If you checked social media over the weekend, you might have picked up on the fact that people have strong opinions about the Supreme Court overturning Roe v. Wade on Friday morning. Democrats quickly seized on the anger and almost immediately began using it for fundraising.

California Gov. Gavin Newsom, as an example, sent a text to some of his constituents, saying “I am texting to humbly ask you to make a contribution to help us pass a constitutional amendment this November that will enshrine the right to abortion access into California’s state constitution.”

I saw the text because a liberal friend posted a screenshot with his own commentary: “And the politicians are already asking for donations. That didn’t take long.” His comment came with the eye roll emoji, and that’s exactly how most Americans will respond to Democrats’ efforts to turn abortion into an all-encompassing platform come November.

It’s not that most Americans aren’t against overturning Roe; in a new CBS poll only 41% of Americans support the decision, and 59% are opposed. But will that translate to Democratic victory in November? That appears unlikely.

What will Americans be voting on? The economy, stupid.

Fox News reported Friday, “A USA Today/Suffolk University poll released Friday showed just under 15% of likely voters viewed abortion as the most important election issue headed into the November midterms. A majority of respondents, 62%, said abortion is an important issue but not the most important one.”

The poll found that just 23% of voters see abortion as more important than the economy. To 66%, the economy matters most.

Voting on an issue like abortion is a luxury most Americans simply cannot afford right now, amid skyrocketing prices at the gas pump, grocery store and everywhere else.

It’s understandable that Democrats would prefer to talk about abortion rather than the stickier issues related to the economy. They see the Supreme Court’s decision as a magic “get out of jail free” card that presents an opportunity to change the subject.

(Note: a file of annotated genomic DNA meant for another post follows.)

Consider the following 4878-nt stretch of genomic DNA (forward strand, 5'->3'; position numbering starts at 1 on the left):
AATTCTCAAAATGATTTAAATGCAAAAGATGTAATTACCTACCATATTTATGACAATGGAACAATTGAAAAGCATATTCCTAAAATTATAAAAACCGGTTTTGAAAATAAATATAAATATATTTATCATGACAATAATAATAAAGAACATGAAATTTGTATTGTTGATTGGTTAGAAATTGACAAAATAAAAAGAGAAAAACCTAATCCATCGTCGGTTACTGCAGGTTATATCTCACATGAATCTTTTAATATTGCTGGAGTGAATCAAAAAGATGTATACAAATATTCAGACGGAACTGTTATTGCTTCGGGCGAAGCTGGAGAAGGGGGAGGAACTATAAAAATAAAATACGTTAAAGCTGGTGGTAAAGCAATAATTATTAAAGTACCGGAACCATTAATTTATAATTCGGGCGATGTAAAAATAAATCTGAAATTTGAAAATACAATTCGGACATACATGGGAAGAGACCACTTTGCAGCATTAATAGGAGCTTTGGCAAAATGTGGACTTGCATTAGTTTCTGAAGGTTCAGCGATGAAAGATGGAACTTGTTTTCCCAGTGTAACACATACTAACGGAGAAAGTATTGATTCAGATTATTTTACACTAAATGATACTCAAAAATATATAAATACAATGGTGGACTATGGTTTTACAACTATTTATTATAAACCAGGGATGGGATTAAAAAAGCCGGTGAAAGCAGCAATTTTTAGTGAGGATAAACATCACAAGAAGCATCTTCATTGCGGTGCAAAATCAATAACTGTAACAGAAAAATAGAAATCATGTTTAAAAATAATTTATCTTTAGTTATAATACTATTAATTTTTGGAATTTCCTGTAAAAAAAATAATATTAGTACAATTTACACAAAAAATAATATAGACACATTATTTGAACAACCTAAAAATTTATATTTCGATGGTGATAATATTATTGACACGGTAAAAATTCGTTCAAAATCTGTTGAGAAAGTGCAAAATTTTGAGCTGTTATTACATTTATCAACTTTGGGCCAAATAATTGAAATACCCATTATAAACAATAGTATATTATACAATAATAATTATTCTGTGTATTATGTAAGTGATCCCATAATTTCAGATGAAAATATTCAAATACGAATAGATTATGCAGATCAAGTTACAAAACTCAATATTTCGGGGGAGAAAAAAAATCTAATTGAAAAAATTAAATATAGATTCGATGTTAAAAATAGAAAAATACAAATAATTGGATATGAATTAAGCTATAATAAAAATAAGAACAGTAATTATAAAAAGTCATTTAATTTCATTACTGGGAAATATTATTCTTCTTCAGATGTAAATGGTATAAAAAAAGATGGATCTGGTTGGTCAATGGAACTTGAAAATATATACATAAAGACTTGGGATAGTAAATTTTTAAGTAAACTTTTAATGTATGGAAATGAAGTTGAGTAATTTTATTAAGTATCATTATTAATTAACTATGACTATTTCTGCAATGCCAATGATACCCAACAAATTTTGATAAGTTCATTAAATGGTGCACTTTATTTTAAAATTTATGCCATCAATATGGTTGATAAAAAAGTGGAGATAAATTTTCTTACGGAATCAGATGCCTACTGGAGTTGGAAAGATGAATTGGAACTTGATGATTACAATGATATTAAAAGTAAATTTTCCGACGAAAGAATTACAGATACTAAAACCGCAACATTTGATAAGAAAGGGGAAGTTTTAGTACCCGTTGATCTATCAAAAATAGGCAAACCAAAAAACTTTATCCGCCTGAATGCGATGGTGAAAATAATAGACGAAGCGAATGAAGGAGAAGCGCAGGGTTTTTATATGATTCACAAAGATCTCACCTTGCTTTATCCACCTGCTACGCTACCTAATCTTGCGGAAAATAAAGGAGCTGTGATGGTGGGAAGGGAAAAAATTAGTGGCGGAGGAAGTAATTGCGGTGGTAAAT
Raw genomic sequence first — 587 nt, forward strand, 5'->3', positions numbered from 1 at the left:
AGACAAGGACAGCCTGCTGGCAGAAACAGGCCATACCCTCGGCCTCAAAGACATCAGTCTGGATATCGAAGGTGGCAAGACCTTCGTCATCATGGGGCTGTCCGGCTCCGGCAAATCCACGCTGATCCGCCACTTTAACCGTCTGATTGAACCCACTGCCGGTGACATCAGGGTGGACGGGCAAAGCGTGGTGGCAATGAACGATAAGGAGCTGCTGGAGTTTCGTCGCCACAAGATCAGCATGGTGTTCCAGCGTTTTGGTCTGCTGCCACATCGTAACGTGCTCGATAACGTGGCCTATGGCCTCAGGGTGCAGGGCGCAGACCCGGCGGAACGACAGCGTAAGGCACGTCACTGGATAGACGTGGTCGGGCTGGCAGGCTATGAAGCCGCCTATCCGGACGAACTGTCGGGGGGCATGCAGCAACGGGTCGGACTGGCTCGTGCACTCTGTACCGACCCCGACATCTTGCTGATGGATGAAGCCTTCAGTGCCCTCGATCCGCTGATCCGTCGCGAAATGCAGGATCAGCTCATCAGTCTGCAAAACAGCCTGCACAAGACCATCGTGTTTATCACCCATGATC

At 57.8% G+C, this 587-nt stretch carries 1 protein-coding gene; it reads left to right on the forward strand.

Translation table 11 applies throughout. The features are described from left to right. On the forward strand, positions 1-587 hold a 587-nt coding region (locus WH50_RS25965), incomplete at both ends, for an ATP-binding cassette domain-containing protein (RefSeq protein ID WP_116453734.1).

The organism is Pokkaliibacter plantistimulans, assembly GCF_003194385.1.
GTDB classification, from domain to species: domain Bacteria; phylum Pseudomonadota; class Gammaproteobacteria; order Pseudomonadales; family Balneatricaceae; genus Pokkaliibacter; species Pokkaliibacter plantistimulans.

There is a whiff of desperation in their efforts, for good reason. The Associated Press on Monday reported on some dire numbers for Democrats:

“More than 1 million voters across 43 states have switched to the Republican Party over the past year, according to voter registration data analyzed by The Associated Press. The previously unreported number reflects a phenomenon that is playing out in virtually every region of the country — Democratic and Republican states along with cities and small towns — in the period since President Joe Biden replaced former President Donald Trump.”

Alyssa Farah Griffin, a CNN commentator and frequent guest host on “The View,” tweeted her explanation for the exodus from the Democratic Party:

True, there are some Republicans (reportedly even Trump) who are concerned that the Supreme Court ruling will hurt their party in a year in which the midterms have been expected to be a GOP romp.

It’s more likely, however, that Americans will wonder why abortion is the only thing that Democrats seem to get excited about. They will think, “Democrats have all of this energy and enthusiasm, but they don’t have it for me or my family’s well-being. They didn’t have it when my kids’ school was closed or when my business was shut down. But they have it in spades for abortion.”

And the extremist views on abortion espoused by many mainstream Democrats are made obvious by their unwillingness to discuss their positions. This won’t work in Democrats’ favor.

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While most Americans would classify themselves as “pro-choice” and are in favor of abortion rights in the first trimester, that support drops precipitously as a pregnancy advances. In its most recent polling, Gallup reported that 67% of Americans believe that abortion should be legal in the first trimester, but in the second trimester that support fell to 36% and in the final trimester, just 20%. 

In its reporting on the massive migration from the Democratic Party, The Associated Press cited progressive “extremism” as a cause. That extremism extends to the party’s increasing support of abortion on demand, for whatever reason, at any point in a pregnancy. The AP wrote that Emily Seidel, who leads Americans for Prosperity, said that “suburban voters are distancing themselves from Democrats who represent ‘extreme policy positions.’”

November is a long way off, and a lot can change for both Democrats and Republicans in the time between the Supreme Court decision and when Americans go to the voting booth. But as it stands now, this ruling doesn’t seem to be the gift Democrats believe it to be, electorally speaking, that is.

Bethany Mandel is a contributing writer for Deseret News. She is a home-schooling mother of five and a widely published writer on politics, culture and Judaism. She is an editor for the children’s book series “Heroes of Liberty.”